MERCED -- There's only one prom queen, but that doesn't mean Merced County high school junior and senior girls can't all feel like the belles of the ball.
Three of Merced County's high schools -- Atwater, Golden Valley and Merced -- are trying to do just that, with a prom dress drive, a fund- raiser for students who can't afford new gowns.
Lindsi Cosyns, Merced High School student body president, said her school's leadership class came up with the idea when they read an article in The Bee about a mother who started a similar fund-raiser in Ripon after her daughter's death.
The class decided that could be their way of giving back to students, she said.
The event, which began in late February, is based on the Bay Area nonprofit Princess Project -- an 8-year-old organization that holds dress giveaways for high school students.
So far, 150 dresses have been donated by teachers, students and community members.
Through the program, which started late last week and runs through Friday, students from any Merced County high school can pick a dress, shoes and accessories at a vacant store Cosyns secured for the dress giveaway in The Promenade shopping center on East Yosemite Avenue.
Students just need to bring their IDs, she said. The store will be open from 4 to 8 p.m.
In addition to the three high schools, several clothing stores in town agreed to be drop-off points for dresses, as well as donors.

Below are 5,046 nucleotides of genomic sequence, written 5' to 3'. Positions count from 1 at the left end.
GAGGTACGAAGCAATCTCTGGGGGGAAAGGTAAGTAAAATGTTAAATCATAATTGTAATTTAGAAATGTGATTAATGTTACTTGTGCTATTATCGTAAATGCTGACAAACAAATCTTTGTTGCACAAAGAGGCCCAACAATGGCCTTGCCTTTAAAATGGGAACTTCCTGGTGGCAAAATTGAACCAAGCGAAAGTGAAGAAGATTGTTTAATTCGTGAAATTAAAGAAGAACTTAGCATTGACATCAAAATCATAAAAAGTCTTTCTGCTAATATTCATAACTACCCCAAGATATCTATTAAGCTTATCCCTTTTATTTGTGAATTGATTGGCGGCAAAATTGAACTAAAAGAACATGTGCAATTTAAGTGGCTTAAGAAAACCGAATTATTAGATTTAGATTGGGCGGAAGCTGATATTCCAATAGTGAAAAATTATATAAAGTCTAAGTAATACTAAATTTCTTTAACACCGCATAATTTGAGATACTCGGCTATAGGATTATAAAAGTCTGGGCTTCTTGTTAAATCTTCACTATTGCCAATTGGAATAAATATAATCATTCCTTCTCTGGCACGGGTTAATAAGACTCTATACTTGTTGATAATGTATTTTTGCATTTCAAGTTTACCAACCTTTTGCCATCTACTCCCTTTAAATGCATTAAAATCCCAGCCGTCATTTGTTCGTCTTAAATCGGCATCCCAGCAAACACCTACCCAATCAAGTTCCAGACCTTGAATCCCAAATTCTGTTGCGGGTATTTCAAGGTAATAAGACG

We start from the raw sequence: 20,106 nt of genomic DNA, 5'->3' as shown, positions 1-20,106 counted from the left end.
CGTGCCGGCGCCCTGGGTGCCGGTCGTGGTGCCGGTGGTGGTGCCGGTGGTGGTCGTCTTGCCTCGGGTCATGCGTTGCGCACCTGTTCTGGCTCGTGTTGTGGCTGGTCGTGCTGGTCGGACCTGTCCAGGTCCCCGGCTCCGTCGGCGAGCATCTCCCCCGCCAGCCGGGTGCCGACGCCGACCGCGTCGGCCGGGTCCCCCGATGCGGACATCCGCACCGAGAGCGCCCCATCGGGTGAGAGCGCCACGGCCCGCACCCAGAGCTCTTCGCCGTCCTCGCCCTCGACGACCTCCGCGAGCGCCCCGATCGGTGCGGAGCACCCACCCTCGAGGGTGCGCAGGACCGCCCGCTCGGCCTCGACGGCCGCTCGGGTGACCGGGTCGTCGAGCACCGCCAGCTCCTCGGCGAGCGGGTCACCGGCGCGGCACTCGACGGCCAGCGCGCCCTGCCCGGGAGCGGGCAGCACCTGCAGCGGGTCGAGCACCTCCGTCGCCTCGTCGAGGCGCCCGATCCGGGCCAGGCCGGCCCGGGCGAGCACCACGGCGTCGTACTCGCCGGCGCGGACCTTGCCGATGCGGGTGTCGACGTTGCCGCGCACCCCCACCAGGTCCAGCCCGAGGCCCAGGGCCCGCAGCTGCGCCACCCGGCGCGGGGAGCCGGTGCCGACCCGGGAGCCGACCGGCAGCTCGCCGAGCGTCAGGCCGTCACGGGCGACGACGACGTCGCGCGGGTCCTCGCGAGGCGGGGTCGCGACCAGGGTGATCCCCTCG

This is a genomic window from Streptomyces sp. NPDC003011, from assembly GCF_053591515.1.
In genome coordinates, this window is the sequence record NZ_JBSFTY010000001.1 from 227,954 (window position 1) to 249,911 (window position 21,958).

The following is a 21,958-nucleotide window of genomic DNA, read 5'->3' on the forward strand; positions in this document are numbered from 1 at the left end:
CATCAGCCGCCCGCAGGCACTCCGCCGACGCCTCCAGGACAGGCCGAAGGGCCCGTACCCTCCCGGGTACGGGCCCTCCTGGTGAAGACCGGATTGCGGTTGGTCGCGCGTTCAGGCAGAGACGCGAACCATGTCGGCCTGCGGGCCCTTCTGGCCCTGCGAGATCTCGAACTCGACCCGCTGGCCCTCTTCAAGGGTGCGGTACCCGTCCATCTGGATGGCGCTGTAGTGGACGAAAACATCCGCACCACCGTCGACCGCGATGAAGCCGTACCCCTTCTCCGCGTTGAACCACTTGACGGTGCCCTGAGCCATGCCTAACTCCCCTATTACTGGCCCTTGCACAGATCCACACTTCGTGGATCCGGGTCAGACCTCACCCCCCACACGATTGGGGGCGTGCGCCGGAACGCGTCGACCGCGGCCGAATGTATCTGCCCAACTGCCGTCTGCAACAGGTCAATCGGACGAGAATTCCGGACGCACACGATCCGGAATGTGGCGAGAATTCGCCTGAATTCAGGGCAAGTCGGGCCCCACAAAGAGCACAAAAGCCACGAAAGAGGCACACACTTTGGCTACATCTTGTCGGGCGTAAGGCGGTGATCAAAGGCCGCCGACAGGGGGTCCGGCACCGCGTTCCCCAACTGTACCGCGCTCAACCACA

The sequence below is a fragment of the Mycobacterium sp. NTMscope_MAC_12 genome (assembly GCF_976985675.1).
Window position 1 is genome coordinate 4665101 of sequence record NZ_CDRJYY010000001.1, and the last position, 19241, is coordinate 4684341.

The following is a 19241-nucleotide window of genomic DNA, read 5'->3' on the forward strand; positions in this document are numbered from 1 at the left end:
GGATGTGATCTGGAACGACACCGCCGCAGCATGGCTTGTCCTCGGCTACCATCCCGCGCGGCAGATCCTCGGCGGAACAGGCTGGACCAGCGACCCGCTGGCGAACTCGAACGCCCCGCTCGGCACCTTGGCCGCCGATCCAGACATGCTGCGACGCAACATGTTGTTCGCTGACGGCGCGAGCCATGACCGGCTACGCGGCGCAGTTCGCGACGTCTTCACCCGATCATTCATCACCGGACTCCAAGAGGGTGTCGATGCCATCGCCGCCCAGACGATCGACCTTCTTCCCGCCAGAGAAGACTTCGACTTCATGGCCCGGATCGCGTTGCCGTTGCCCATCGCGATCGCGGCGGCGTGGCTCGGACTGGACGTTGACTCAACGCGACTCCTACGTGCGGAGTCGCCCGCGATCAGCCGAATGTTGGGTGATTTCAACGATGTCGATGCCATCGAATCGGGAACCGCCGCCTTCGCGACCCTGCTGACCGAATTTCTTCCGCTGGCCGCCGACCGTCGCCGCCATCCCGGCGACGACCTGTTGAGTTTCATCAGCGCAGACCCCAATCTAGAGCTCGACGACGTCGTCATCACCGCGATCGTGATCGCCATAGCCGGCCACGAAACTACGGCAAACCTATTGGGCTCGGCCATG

Taneka Payan-Williams, owner of Chloe's boutique in downtown Merced, said she got involved in the event because she remembers what it felt like to not be able to afford a prom dress.
She wore one of her old dresses that she and her mother had decorated with feathers, she remembered.
Chloe's donated a gray sequin dress to the dress drive, and Payan-Williams said the retailer plans to donate another special dress that won't be available in the store.
"I just think prom is so expensive," she said. "Just because you can't afford to go doesn't mean you shouldn't go."
Students have been shy to express interest in the dress drive, Cosyns said.
Melinda Crook, an English teacher at Golden Valley High School whose classroom is one of the drop-off sites for dresses, said only two students have come to her about the dress drive.
Some students may be embarrassed that they can't afford a prom dress, Cosyns said.
"Students don't want to look like the girls that can't afford prom," she said.
Participating in senior activities can get pricey, so it's understandable why students and parents can't afford everything.
Graduation night festivities, a cap and gown, and senior pictures can cost more than $500, wrote one Merced High School mother in an e-mail.
That doesn't include prom tickets.
Cosyns is optimistic. She said she anticipates 100 students showing up.
To make more parents aware of the dress drive, Merced High School students plan to send an automated phone message to parents today explaining the details of the event.
People can drop off gowns at the various locations until Thursday. For more information, e-mail Lindsi Cosyns at firstname.lastname@example.org.